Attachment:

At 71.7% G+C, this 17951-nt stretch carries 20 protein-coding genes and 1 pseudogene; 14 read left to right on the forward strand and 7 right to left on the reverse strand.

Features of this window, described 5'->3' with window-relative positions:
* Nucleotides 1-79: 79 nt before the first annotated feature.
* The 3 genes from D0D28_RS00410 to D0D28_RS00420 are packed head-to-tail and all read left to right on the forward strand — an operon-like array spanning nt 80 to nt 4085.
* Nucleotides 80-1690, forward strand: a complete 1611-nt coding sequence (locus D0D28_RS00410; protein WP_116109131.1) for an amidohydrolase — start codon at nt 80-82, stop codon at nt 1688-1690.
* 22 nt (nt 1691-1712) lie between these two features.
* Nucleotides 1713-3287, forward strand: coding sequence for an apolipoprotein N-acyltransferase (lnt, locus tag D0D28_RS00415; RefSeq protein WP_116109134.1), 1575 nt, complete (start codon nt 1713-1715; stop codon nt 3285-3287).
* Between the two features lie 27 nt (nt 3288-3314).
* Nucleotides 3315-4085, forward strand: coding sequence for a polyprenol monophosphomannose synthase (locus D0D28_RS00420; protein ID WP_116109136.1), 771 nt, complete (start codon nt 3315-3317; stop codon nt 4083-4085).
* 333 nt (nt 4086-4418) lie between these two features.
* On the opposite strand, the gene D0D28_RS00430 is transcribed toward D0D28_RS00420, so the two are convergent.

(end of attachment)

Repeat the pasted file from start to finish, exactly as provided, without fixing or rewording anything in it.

At 71.7% G+C, this 17951-nt stretch carries 20 protein-coding genes and 1 pseudogene; 14 read left to right on the forward strand and 7 right to left on the reverse strand.

Features of this window, described 5'->3' with window-relative positions:
* Nucleotides 1-79: 79 nt before the first annotated feature.
* The 3 genes from D0D28_RS00410 to D0D28_RS00420 are packed head-to-tail and all read left to right on the forward strand — an operon-like array spanning nt 80 to nt 4085.
* Nucleotides 80-1690, forward strand: a complete 1611-nt coding sequence (locus D0D28_RS00410; protein WP_116109131.1) for an amidohydrolase — start codon at nt 80-82, stop codon at nt 1688-1690.
* 22 nt (nt 1691-1712) lie between these two features.
* Nucleotides 1713-3287, forward strand: coding sequence for an apolipoprotein N-acyltransferase (lnt, locus tag D0D28_RS00415; RefSeq protein WP_116109134.1), 1575 nt, complete (start codon nt 1713-1715; stop codon nt 3285-3287).
* Between the two features lie 27 nt (nt 3288-3314).
* Nucleotides 3315-4085, forward strand: coding sequence for a polyprenol monophosphomannose synthase (locus D0D28_RS00420; protein ID WP_116109136.1), 771 nt, complete (start codon nt 3315-3317; stop codon nt 4083-4085).
* 333 nt (nt 4086-4418) lie between these two features.
* On the opposite strand, the gene D0D28_RS00430 is transcribed toward D0D28_RS00420, so the two are convergent.